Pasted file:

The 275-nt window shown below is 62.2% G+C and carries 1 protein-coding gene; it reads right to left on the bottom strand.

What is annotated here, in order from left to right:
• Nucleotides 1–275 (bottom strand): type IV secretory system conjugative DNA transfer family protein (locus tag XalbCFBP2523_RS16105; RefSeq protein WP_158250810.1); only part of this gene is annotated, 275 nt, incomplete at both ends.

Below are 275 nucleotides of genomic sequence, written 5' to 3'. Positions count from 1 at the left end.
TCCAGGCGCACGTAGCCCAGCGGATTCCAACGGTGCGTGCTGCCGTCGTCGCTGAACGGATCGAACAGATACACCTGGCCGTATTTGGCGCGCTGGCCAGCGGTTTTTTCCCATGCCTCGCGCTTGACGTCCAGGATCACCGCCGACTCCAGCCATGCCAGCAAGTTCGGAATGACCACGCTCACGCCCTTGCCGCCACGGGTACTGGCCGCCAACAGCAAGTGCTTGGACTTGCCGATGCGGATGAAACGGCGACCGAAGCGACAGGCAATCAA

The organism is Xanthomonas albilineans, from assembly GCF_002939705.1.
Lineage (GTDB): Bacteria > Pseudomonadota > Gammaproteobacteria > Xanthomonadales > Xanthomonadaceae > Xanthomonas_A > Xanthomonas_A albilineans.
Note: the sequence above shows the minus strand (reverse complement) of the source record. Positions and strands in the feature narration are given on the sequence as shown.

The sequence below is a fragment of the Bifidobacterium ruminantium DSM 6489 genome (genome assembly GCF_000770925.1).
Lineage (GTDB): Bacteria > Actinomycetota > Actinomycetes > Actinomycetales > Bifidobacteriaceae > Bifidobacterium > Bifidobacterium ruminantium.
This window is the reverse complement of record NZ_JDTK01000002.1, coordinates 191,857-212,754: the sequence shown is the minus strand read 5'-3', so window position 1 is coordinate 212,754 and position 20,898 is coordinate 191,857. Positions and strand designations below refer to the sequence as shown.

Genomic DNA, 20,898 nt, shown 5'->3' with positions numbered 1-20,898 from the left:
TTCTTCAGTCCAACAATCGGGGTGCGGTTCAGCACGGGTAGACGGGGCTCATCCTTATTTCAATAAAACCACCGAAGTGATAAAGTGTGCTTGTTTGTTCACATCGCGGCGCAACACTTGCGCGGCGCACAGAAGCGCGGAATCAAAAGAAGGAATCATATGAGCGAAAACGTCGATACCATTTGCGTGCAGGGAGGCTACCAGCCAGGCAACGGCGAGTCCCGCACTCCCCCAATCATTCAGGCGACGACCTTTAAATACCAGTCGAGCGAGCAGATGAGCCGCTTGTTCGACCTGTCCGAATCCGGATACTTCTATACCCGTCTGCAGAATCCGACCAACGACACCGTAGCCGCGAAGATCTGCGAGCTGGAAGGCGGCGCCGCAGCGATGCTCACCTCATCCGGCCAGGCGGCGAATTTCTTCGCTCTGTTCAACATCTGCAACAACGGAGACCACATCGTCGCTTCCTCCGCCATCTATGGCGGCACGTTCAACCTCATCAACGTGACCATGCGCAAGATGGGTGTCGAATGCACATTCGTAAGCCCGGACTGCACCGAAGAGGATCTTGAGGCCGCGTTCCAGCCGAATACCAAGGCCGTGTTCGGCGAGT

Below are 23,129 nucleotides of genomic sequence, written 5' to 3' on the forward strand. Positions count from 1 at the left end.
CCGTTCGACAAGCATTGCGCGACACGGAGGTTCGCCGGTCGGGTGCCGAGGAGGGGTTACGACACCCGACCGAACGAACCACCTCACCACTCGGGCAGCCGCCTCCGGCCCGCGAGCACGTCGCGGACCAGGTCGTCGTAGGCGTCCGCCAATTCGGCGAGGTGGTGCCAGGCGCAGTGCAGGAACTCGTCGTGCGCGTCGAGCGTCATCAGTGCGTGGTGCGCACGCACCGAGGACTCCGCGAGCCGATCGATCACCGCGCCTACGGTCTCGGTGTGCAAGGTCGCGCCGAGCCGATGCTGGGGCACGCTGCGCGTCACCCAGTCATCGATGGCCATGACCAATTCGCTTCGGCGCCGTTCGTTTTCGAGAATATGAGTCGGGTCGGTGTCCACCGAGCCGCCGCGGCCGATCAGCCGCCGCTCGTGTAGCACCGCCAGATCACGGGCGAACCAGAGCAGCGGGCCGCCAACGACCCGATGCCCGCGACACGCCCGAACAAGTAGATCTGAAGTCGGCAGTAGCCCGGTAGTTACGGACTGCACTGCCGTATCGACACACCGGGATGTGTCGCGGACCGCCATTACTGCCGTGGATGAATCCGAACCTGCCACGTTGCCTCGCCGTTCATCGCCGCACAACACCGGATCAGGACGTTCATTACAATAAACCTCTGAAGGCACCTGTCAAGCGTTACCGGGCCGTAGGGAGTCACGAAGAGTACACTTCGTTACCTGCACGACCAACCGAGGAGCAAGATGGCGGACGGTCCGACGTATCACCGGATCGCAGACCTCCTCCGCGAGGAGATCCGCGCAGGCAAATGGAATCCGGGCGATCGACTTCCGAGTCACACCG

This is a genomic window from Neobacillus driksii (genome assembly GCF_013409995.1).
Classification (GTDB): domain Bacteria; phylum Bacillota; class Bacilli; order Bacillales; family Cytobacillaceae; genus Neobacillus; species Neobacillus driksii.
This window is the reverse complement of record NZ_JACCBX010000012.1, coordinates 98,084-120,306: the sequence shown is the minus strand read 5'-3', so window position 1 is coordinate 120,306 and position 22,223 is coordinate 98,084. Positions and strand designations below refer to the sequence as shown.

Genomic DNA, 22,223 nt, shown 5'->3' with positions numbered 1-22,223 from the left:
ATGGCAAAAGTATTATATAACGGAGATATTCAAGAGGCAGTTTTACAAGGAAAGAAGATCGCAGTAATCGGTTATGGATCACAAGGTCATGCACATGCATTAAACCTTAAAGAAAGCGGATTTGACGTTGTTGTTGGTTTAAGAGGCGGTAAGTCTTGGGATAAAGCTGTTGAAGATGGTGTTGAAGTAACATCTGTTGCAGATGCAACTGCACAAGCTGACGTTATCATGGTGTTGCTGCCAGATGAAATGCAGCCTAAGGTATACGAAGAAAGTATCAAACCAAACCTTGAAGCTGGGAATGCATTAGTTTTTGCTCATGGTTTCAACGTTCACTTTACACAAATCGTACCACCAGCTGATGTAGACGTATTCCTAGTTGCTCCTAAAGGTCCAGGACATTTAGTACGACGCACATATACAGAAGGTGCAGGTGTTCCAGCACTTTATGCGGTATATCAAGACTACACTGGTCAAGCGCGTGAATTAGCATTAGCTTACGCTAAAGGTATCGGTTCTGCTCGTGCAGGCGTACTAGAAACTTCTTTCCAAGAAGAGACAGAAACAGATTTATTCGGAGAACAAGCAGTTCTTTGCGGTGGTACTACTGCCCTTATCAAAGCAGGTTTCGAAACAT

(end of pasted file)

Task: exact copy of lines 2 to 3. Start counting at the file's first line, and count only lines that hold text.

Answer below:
What is annotated here, in order from left to right:
• Nucleotides 1–275 (bottom strand): type IV secretory system conjugative DNA transfer family protein (locus tag XalbCFBP2523_RS16105; RefSeq protein WP_158250810.1); only part of this gene is annotated, 275 nt, incomplete at both ends.